- Astronomy, 6-12
- Learning about the constellations helps children have a mental map of the immense universe. We hope to help them develop a superior reverence for the universe given its origin, longevity, and magnitude. The Stars Exercise from Nienhuis offers to learn to identify and locate the constellations using a wooden royal blue glossy planisphere of the Northern and Southern Hemispheres. The constellations they refer to are sourced from National Geography Atlas.
- 1 large wooden planisphere representing the Northern and Southern hemispheres
- 1 golden box containing yellow flags for the constellations seen from the Southern hemisphere
- 1 white box containing white flags for the constellations seen from the Northern hemisphere
- 2 translucent discs as control map (one for each hemisphere)
- 1 instructional booklet
How it works
- Nienhuis offers an interesting insight on the reasons why a celestial model cannot be represented with exactitude. Some of the reasons are due to the fact that we are working on a planisphere, therefore there can be distortion, or also due to the location from where one is observing the sky.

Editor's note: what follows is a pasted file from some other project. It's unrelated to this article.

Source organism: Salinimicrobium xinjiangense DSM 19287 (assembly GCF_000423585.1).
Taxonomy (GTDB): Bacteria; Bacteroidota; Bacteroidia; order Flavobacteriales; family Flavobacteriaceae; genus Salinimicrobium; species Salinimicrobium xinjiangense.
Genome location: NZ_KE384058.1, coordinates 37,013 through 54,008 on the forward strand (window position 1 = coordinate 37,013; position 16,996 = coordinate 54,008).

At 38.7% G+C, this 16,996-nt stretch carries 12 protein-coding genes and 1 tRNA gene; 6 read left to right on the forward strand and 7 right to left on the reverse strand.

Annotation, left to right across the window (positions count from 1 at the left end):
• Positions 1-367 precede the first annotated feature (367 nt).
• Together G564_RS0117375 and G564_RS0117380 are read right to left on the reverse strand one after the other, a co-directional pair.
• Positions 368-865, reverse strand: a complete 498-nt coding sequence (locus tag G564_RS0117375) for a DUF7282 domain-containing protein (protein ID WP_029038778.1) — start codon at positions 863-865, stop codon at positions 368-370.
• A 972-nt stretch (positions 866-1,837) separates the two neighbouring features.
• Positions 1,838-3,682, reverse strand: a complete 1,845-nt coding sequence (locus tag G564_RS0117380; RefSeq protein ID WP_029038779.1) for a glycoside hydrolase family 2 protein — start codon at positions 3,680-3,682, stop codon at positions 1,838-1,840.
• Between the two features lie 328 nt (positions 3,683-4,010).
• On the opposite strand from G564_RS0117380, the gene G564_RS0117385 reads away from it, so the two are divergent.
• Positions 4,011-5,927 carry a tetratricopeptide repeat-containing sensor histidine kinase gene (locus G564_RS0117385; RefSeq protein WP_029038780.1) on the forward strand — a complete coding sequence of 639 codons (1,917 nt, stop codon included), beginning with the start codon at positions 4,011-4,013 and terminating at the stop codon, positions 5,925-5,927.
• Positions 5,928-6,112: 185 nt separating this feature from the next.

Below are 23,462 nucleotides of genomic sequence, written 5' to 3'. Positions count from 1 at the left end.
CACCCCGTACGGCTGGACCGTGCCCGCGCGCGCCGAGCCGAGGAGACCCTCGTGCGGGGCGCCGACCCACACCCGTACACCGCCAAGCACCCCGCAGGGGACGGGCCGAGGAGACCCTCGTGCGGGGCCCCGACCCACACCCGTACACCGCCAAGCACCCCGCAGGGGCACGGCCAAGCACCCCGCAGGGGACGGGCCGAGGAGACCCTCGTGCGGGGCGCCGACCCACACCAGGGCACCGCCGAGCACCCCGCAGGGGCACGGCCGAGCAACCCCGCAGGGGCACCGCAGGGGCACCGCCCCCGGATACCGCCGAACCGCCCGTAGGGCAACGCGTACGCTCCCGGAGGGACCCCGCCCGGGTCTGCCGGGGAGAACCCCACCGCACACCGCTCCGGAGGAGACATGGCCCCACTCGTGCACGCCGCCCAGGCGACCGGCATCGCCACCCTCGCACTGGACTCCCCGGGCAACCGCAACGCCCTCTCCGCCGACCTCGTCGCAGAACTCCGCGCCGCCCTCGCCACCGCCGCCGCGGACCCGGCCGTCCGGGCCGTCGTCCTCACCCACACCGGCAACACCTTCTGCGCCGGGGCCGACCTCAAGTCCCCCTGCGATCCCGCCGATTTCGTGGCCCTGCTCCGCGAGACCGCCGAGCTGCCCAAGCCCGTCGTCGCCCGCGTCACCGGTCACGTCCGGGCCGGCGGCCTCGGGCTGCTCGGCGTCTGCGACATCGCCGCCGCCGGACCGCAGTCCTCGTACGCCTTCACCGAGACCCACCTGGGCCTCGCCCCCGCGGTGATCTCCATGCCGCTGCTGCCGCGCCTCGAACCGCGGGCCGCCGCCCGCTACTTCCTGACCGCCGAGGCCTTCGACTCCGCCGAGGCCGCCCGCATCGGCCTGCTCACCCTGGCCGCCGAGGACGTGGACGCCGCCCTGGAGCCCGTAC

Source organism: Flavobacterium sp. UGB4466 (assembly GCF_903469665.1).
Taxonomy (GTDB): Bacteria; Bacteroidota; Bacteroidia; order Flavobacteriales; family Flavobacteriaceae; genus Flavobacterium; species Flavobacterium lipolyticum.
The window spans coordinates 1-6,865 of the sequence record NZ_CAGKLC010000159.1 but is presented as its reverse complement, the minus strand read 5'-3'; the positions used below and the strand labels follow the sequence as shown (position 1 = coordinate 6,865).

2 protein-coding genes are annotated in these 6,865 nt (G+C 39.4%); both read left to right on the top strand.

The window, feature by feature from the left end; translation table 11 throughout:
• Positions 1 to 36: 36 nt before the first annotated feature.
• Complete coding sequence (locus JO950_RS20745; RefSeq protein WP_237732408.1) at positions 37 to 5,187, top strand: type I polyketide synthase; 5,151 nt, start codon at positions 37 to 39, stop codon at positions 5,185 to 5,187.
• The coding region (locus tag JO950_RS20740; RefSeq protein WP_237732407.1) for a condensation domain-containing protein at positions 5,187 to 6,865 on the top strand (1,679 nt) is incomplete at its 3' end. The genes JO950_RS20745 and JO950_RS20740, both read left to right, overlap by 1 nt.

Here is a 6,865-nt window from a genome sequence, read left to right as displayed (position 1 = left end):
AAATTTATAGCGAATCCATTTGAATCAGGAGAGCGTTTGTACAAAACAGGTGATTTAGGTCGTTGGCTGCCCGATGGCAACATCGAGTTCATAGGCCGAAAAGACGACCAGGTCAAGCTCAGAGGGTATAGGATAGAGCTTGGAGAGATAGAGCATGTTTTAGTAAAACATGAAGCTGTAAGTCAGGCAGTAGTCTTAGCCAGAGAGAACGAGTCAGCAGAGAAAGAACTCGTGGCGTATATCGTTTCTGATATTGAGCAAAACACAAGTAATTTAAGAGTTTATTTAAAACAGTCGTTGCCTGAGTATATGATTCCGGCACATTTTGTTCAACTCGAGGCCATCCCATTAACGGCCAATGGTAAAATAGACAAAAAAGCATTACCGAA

- With this is mind, we can invite children to take a look at the constellations board along with a globe. We can explain how, depending on our location on Earth, we see different constellations.
- Children will learn the Latin names (The Fish) of the constellations using the discs and the flags. In addition, they will learn the English names (Pisces) of the constellations printed on the verso of the flags.
- Based on your location, you can use the yellow flags for the southern hemisphere, or the white flags for the northern hemisphere. Once the children feel comfortable with one hemisphere, they can learn about the second hemisphere.
- Children can work independently with the board by pinning the flags using the discs. The discs will also serve as control for errors. Children can further their knowledge by researching major stars represented by a larger dot (Aldebaran, Beltegeuse, Arcturus, Rigel, Polaris…). They can pin all the zodiacal constellations, or recreate constellations in a crafty manner. The instructional booklet also suggests to use the discs to trace an hemisphere and draw all the constellations on a separate support (construction paper).
- There are 88 constellations represented, but you will find a total of 95 flags. That is because some constellations can be seen from both hemispheres. These flags contain the symbol of a star half shaded, which indicates this occurrence.
In conclusion, we have a positive experience with The Stars Exercise. The children are huge space explorers and sky observers. This material is a great addition to our cosmic education shelf.
Please enjoy more pictures below!
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